In what will come as no shock, I love old books—the smell, the feel, the craftsmanship of the binding, everything. During my master’s, I took a module called “Shakespeare’s Sister: Archival Research and the Politics of the Canon.” Guess what I did? I learned about the “process of recovering lost early modern women’s writing” (taken from the syllabus) and the practice of editing such texts. My semester project consisted of finding a text in either the National Library of Scotland or the National Archives (of Scotland, obviously) and creating my own scholarly edition of it. That means I had a lot of choices to make: Which text? How much of it? Literal transcription or adopt it? How do I view the text? What’s my point for choosing it? And above all else, justifying every decision I made. I couldn’t have been happier.
I was in a module with other master’s students from varying fields, including creative writing, American literature, and Book History and Material Culture. I almost applied for the latter, actually. As it happened, the girl from Book History and Material Culture picked the same text as me. You’re all dying to know what the text was, aren’t you? Well it was a recipe book by Anna Balfour from the 17th century. A recipe, in this case, is for home remedies for afflictions such as, “for ane Continuall head-aik” and “for to tak out ye high collour out of wans face.” My personal favorite, though, was “for ane stinking breath” because bad breath was just as much a societal faux pas then as it is now. While I viewed the recipe book as a glimpse into medicine at the time, the other student looked at it as a means of passing down knowledge from one woman to the next. Toward the end of the book, the handwriting changed, presumably to that of the new owner, the daughter.
It was a fascinating glimpse into early modern women’s writing, and not just those that were published but the unknowns, the ones history and the “literary canon” did not see fit to remember. So why don’t we remember now? I choose to remember them, to continue to study the past because looking only to the future doesn’t give us anything to build on. A house needs a solid foundation, so do people. That’s my two cents worth!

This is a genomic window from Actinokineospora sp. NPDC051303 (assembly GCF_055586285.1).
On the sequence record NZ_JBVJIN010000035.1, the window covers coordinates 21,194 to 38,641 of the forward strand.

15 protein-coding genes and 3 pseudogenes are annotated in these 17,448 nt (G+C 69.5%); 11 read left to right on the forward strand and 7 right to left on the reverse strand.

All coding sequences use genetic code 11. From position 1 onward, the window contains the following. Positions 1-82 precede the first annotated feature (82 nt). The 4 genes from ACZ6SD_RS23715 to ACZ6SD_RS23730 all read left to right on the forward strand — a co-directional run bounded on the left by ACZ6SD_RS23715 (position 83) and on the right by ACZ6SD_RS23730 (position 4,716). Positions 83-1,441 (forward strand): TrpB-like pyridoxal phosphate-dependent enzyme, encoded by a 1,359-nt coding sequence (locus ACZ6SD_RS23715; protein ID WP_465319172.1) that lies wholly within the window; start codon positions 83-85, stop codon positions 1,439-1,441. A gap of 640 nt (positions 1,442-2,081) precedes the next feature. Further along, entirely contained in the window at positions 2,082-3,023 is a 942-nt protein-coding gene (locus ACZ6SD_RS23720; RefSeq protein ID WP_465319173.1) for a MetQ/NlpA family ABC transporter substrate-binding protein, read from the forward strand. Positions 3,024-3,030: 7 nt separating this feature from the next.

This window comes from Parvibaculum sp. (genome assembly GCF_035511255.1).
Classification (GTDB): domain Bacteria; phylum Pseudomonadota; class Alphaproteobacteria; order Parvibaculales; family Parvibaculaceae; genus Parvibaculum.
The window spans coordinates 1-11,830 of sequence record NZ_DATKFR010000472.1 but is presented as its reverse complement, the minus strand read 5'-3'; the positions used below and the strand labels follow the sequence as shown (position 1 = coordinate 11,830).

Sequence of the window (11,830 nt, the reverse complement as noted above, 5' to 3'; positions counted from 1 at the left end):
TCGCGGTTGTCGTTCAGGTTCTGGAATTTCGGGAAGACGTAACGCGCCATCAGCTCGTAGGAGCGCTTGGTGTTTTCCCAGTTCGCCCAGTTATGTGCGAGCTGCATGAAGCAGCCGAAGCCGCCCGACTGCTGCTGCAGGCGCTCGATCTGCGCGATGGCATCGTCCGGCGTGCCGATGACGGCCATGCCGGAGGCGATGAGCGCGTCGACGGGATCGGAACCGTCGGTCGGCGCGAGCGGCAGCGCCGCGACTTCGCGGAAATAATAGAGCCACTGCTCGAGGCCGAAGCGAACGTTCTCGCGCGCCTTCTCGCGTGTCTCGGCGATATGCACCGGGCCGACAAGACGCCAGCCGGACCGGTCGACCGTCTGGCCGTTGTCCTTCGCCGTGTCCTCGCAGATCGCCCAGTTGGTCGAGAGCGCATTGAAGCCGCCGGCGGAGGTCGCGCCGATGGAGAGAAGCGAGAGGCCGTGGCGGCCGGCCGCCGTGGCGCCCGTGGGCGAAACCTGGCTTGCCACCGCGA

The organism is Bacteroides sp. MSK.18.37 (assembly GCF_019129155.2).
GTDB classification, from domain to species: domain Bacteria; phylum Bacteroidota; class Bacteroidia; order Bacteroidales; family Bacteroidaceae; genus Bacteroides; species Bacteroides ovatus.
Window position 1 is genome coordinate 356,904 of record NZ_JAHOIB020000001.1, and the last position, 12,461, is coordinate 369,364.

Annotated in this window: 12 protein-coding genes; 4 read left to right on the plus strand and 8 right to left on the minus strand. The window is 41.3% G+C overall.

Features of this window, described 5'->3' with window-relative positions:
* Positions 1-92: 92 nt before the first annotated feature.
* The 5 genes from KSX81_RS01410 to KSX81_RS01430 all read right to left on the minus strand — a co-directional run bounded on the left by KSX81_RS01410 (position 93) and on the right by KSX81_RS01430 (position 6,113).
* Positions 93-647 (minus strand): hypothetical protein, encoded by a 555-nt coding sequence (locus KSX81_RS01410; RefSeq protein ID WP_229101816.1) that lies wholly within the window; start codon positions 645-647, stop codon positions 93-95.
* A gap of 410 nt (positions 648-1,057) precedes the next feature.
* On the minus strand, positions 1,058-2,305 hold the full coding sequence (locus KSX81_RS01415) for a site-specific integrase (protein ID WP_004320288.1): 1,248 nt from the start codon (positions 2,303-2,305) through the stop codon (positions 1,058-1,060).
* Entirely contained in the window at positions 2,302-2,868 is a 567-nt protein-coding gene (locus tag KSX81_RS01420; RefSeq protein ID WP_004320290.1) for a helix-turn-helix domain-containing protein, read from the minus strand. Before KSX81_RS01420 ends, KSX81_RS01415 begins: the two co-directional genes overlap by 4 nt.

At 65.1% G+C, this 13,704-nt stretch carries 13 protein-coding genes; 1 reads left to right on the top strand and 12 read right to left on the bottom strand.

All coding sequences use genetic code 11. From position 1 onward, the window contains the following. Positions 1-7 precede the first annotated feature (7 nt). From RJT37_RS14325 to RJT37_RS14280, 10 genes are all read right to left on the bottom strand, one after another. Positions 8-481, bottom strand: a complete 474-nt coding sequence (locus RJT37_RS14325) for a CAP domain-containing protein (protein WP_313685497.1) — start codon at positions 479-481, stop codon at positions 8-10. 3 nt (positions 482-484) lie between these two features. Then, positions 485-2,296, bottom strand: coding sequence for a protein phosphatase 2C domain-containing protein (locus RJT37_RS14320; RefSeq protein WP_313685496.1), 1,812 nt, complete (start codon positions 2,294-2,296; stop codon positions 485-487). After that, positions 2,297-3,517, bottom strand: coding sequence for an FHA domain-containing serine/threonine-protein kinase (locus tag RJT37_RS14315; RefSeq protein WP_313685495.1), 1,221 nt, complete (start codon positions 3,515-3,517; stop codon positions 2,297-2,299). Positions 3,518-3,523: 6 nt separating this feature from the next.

To share my passion, I shall show you a couple of her recipes and some comments I had on the title of her book:
As a wife and mother, Anna Balfour was responsible for “running” the everyday activities of the house, including nursing the ill. With this responsibility, it is no surprise that she took it upon herself to gather the most helpful remedies for illnesses and injuries that might have occurred in her family. These receipts must have been important to her; otherwise, she would not have taken the trouble of copying them into a manuscript and creating a “table of contents” with the words “The Book of Receipts Phisicall” at the top. Interestingly, she does not call it “A Book of Receipts Phisicall” but rather “The Book of Receipts Phisicall.” The use of the word “the” as opposed to “a” might indicate that she wrote other books, perhaps one solely for culinary recipes, although that is purely speculative since other such books have not been located.
For ane stinking breath.[i]
Tak a verie good quantitie of rosemarie
leaues, and floures, and boyle them in whyte
wyne with a litle Cinamon[ii] and benjamen
beaten togidder in pouder and put yr in
and let ye patient wash his mouth verie
often yr with and this will presentlie helpe
him. probatum est
For ane hott thing or St antones fyre.[iii]
Tak ane pottill of smithes water,[iv] ane
handfull of sadge, tuo handfull of
elder trie leaues, or of the grein barck
of ye elder trie, and tuo pennieworth
of alme, tak thes and seith them
altogidder from ane pottill to ane
pynt then tak it & putt it into ane
earthen pott & lett ye patient anoynt
his face yr with, when he goeth to bed
and ye nixt morning he shall find great
ease yr by, but lett him use it for ye space
of fyue or sex dayis, and this will
helpe him by God’s grace.
[i] Folio 9
[ii] A line above a word usually denotes a missing letter; in this case, an “n.”
[iii] Folio 3; modern name is erysipelas, caused by a bacterial infection in the skin, resulting in fever and inflammation (RLAMT)
[iv] The exact definition was not found, but it is possibly the liquid after soaking metal in water.
And there you have it. A small portion of little known history. Should you want more information or a translation of the recipes into modern day English, let me know!